Developer Infinite Interactive struck gold with the debut of Puzzle Quest, blending a popular puzzle game and traditional role-playing mechanics into one addictive package. Puzzle Kingdoms uses the same hybrid formula as its predecessor, but changes to the underlying puzzle game and battle system make for a slower, more strategic experience. It's not as accessible as Puzzle Quest and doesn't look as pretty, but it's fun and engaging regardless.
Engaging puzzle mechanics wrapped in an RPG shell, again.
After choosing your new warlord in Puzzle Kingdoms, you'll meet one of the many heroes you'll lead into battle throughout the campaign. These heroes learn new spells and gain new abilities as they level up, much like in Puzzle Quest. However, Kingdoms puts more emphasis on the gold you collect, which you'll use to recruit different troops into battle. Troops form the basis of your physical attacks, but they can be defeated and permanently lost during battle. Your game ends if you lose all of your troops and have no gold left over to recruit new fighters. This mechanic adds an extra layer of strategy to the game because the makeup of your team greatly affects your performance during battle. For example, you can customize your group to focus on cheap, disposable fighters who are quicker to attack or on costly, well-armored soldiers who might take longer to launch an offensive.
Puzzle Kingdoms retains the typical match-three battle mechanic from Puzzle Quest, but instead of swapping tiles, you'll be shifting an entire row or column in one direction, adding one tile to the play field while removing another. The display shows you the tile will be added, so you always know the consequences of your moves. The goal is to create groups (straight or L-shaped) of three or more like-colored tiles. Each troop requires a specific combination of matched tiles to build its attack power, and any unused matches automatically add to your magic pool. Destroying all of an enemy's troops wins the match, and defeating all of the enemies on a map captures that kingdom. Eventually, you can choose which kingdom to take into battle with a maximum of four heroes, troops, and relics. This new battle mechanic is much more complex than Puzzle Quest and therefore a bit less user-friendly, but those who take the time to learn it will find a more intricate, rewarding system.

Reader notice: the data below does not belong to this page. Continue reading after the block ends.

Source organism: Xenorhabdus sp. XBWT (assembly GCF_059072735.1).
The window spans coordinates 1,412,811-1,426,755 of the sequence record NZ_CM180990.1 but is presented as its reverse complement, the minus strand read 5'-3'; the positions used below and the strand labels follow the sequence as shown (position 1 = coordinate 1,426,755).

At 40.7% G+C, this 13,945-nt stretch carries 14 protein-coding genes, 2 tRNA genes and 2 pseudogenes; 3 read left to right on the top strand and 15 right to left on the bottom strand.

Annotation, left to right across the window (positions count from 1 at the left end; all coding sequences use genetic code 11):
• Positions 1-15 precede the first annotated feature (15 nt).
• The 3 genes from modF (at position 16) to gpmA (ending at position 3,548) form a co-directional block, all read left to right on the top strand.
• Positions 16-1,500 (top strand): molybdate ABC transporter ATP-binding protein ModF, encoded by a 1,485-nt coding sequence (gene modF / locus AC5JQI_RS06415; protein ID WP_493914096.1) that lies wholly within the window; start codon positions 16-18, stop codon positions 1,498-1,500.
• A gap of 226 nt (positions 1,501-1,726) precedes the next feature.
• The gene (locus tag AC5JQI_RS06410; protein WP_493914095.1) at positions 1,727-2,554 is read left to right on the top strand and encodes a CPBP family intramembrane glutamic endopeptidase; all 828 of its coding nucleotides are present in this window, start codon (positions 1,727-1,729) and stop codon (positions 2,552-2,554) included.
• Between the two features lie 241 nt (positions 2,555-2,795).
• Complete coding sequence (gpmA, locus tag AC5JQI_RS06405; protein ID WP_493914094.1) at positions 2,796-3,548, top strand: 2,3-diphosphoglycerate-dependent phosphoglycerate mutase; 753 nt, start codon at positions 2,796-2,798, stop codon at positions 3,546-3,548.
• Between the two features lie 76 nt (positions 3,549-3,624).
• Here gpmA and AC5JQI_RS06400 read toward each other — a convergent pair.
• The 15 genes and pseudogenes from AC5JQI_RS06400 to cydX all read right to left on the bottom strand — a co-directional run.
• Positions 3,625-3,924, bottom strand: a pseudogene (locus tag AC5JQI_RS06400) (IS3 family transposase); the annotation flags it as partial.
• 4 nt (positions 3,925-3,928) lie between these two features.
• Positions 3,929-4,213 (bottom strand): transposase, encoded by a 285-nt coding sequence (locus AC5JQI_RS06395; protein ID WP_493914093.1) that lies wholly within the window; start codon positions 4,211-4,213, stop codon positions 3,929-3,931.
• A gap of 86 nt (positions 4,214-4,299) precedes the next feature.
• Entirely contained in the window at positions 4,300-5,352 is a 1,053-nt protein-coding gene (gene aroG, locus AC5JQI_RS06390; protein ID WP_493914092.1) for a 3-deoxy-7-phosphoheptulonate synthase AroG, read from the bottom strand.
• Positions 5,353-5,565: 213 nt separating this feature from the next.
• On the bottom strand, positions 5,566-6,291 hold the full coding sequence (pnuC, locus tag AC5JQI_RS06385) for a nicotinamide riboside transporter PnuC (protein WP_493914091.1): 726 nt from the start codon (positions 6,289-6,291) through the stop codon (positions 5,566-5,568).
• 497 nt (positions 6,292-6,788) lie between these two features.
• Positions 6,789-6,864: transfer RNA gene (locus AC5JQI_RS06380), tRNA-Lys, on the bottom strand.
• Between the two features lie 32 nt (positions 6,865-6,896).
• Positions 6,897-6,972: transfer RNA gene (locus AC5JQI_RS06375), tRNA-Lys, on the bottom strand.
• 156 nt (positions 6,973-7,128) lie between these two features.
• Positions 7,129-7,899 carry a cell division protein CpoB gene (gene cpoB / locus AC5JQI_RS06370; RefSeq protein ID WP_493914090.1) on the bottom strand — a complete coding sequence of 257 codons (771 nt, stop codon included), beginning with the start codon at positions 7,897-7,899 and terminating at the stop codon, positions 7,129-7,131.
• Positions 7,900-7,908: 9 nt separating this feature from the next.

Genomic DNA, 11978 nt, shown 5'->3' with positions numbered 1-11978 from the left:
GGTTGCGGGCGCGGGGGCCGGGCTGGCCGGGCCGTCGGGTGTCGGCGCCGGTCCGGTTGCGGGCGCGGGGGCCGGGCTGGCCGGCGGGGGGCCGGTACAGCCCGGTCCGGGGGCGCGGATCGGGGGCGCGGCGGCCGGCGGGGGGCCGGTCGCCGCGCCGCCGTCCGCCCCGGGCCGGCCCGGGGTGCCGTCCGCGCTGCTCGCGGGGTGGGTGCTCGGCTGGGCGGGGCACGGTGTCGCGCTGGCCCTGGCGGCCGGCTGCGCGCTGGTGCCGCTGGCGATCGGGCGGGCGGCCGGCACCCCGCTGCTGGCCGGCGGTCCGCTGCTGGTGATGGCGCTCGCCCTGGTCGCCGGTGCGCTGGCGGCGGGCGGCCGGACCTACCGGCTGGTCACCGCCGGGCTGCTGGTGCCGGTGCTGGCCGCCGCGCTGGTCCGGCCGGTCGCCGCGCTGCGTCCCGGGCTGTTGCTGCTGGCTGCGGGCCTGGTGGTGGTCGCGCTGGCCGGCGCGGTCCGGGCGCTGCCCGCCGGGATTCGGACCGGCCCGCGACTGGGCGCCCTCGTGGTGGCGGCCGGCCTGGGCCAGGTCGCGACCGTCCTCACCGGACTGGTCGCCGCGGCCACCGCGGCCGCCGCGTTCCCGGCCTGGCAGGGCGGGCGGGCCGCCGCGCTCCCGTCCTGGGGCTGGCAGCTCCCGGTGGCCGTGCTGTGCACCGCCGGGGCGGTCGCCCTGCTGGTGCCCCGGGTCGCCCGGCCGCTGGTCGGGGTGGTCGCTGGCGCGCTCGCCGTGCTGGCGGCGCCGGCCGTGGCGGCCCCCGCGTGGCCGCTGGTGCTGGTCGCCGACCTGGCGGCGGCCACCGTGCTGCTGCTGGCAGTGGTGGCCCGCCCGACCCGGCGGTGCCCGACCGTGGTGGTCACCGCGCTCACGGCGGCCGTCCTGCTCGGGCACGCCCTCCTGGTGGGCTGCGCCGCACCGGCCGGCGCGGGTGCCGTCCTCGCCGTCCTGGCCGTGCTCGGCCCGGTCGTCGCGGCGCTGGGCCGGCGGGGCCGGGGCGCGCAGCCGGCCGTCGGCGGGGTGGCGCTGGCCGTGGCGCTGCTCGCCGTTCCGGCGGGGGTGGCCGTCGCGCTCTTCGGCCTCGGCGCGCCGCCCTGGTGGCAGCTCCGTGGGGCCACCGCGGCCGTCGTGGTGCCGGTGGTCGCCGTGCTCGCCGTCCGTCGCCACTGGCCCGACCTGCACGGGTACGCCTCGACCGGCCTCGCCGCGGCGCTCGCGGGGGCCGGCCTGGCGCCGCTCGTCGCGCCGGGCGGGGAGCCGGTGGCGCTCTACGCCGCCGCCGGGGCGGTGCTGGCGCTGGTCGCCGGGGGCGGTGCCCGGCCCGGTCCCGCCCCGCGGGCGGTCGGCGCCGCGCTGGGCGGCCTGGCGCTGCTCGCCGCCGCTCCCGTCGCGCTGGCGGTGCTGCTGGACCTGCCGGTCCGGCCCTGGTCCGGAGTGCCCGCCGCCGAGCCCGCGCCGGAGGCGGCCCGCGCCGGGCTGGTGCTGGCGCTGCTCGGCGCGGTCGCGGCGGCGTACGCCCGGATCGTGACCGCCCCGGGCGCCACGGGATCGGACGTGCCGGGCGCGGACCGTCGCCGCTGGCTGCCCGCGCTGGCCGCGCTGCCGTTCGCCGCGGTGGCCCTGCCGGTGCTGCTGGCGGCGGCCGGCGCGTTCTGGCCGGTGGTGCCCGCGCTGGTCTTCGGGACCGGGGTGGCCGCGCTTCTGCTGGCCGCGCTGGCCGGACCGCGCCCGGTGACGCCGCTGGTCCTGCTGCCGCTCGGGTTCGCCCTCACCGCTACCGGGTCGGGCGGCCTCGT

When you aren't in battle, you can travel the world map to play minigames at shrines, dungeons, and taverns. These games challenge you to clear the board of tiles within a set number of turns or to match a specific number of colored tiles within a time limit. Your rewards for completing the minigames are usually status upgrades, items, or information. You can also try out the multiplayer Hotseat mode where two people take turns playing the game on one screen. These are all interesting diversions when you want to take a break from the main quest, but there's nothing particularly innovative about their execution.